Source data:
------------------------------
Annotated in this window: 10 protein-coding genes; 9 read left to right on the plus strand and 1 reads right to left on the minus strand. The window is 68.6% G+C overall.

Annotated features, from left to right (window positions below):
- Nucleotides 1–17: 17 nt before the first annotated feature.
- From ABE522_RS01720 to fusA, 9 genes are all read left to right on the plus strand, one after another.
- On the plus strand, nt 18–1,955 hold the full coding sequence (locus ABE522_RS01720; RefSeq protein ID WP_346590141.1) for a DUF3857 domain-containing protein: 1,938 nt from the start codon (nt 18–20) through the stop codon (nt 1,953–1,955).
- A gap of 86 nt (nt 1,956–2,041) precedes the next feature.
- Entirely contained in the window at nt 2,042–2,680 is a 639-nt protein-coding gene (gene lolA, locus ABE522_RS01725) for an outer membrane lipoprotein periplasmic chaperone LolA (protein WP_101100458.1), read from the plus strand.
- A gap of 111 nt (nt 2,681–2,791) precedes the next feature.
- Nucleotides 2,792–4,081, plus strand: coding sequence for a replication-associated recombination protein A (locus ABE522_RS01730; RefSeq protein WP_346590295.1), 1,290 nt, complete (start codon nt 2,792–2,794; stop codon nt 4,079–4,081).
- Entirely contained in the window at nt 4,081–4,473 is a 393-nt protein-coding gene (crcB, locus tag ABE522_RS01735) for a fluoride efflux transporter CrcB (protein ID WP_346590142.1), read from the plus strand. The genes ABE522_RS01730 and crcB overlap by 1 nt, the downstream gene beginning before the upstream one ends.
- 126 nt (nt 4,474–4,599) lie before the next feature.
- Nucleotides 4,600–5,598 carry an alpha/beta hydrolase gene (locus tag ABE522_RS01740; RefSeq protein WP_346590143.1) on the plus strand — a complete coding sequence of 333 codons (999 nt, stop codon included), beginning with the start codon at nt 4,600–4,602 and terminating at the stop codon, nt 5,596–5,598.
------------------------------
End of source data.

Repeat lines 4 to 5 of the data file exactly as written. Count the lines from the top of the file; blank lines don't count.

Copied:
- From ABE522_RS01720 to fusA, 9 genes are all read left to right on the plus strand, one after another.
- On the plus strand, nt 18–1,955 hold the full coding sequence (locus ABE522_RS01720; RefSeq protein ID WP_346590141.1) for a DUF3857 domain-containing protein: 1,938 nt from the start codon (nt 18–20) through the stop codon (nt 1,953–1,955).